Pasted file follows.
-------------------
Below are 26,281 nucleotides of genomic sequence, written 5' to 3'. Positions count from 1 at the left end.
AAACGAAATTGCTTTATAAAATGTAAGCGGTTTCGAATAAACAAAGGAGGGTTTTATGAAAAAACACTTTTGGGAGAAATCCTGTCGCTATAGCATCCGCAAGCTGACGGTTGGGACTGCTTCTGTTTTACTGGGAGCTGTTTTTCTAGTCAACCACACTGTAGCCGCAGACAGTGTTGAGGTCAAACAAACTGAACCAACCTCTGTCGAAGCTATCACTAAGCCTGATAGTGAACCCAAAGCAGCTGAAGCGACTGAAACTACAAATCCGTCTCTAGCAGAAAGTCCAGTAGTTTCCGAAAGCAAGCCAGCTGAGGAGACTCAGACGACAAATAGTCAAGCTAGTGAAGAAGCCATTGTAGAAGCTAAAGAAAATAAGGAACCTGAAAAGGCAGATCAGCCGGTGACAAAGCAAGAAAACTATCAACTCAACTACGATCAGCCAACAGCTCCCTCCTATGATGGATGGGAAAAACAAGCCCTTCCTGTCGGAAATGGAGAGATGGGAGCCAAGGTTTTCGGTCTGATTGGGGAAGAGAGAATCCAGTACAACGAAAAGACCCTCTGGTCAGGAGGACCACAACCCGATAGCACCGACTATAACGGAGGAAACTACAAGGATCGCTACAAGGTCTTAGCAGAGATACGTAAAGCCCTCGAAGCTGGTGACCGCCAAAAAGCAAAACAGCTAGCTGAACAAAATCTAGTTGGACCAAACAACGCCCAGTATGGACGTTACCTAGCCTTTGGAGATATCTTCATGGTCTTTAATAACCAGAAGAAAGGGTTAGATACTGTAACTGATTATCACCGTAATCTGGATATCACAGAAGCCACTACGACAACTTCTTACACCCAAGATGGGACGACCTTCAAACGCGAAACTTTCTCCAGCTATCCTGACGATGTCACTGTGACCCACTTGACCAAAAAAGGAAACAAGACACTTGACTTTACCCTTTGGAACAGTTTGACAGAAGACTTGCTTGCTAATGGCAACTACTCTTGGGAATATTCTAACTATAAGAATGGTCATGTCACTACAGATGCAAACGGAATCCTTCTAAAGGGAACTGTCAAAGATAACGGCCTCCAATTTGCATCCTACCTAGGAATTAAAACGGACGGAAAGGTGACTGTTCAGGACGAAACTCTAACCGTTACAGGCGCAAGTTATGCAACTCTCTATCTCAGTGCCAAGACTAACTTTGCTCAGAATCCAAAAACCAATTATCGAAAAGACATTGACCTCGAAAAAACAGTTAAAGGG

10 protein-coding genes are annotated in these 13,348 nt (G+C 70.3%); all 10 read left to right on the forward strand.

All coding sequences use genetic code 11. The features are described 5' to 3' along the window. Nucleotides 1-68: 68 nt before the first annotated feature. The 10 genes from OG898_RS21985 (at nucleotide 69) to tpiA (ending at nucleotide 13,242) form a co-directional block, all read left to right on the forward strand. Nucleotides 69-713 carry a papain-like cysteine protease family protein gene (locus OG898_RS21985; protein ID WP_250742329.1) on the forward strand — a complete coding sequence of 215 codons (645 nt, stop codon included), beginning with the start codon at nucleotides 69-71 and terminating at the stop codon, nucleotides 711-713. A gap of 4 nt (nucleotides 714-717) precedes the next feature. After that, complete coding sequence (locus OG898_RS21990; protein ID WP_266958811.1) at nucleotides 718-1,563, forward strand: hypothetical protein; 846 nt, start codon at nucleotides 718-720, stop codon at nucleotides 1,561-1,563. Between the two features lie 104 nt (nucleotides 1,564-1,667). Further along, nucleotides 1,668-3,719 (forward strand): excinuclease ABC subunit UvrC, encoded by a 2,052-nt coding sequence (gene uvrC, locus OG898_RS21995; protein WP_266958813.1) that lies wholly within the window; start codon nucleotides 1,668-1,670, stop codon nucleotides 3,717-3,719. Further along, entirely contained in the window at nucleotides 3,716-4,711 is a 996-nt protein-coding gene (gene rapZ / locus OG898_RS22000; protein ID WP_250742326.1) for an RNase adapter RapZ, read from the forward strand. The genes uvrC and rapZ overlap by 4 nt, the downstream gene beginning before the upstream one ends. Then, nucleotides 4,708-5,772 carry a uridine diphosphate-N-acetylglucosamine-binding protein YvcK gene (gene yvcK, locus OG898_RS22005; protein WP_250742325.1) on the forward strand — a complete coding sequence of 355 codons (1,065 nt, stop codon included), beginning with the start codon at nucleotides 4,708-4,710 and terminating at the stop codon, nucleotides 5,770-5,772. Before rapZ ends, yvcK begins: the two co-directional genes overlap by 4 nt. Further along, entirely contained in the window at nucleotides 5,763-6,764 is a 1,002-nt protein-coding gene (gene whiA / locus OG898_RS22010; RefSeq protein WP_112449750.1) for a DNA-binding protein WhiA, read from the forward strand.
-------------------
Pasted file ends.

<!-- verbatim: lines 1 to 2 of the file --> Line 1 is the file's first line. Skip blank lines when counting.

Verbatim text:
Below are 26,281 nucleotides of genomic sequence, written 5' to 3'. Positions count from 1 at the left end.
AAACGAAATTGCTTTATAAAATGTAAGCGGTTTCGAATAAACAAAGGAGGGTTTTATGAAAAAACACTTTTGGGAGAAATCCTGTCGCTATAGCATCCGCAAGCTGACGGTTGGGACTGCTTCTGTTTTACTGGGAGCTGTTTTTCTAGTCAACCACACTGTAGCCGCAGACAGTGTTGAGGTCAAACAAACTGAACCAACCTCTGTCGAAGCTATCACTAAGCCTGATAGTGAACCCAAAGCAGCTGAAGCGACTGAAACTACAAATCCGTCTCTAGCAGAAAGTCCAGTAGTTTCCGAAAGCAAGCCAGCTGAGGAGACTCAGACGACAAATAGTCAAGCTAGTGAAGAAGCCATTGTAGAAGCTAAAGAAAATAAGGAACCTGAAAAGGCAGATCAGCCGGTGACAAAGCAAGAAAACTATCAACTCAACTACGATCAGCCAACAGCTCCCTCCTATGATGGATGGGAAAAACAAGCCCTTCCTGTCGGAAATGGAGAGATGGGAGCCAAGGTTTTCGGTCTGATTGGGGAAGAGAGAATCCAGTACAACGAAAAGACCCTCTGGTCAGGAGGACCACAACCCGATAGCACCGACTATAACGGAGGAAACTACAAGGATCGCTACAAGGTCTTAGCAGAGATACGTAAAGCCCTCGAAGCTGGTGACCGCCAAAAAGCAAAACAGCTAGCTGAACAAAATCTAGTTGGACCAAACAACGCCCAGTATGGACGTTACCTAGCCTTTGGAGATATCTTCATGGTCTTTAATAACCAGAAGAAAGGGTTAGATACTGTAACTGATTATCACCGTAATCTGGATATCACAGAAGCCACTACGACAACTTCTTACACCCAAGATGGGACGACCTTCAAACGCGAAACTTTCTCCAGCTATCCTGACGATGTCACTGTGACCCACTTGACCAAAAAAGGAAACAAGACACTTGACTTTACCCTTTGGAACAGTTTGACAGAAGACTTGCTTGCTAATGGCAACTACTCTTGGGAATATTCTAACTATAAGAATGGTCATGTCACTACAGATGCAAACGGAATCCTTCTAAAGGGAACTGTCAAAGATAACGGCCTCCAATTTGCATCCTACCTAGGAATTAAAACGGACGGAAAGGTGACTGTTCAGGACGAAACTCTAACCGTTACAGGCGCAAGTTATGCAACTCTCTATCTCAGTGCCAAGACTAACTTTGCTCAGAATCCAAAAACCAATTATCGAAAAGACATTGACCTCGAAAAAACAGTTAAAGGG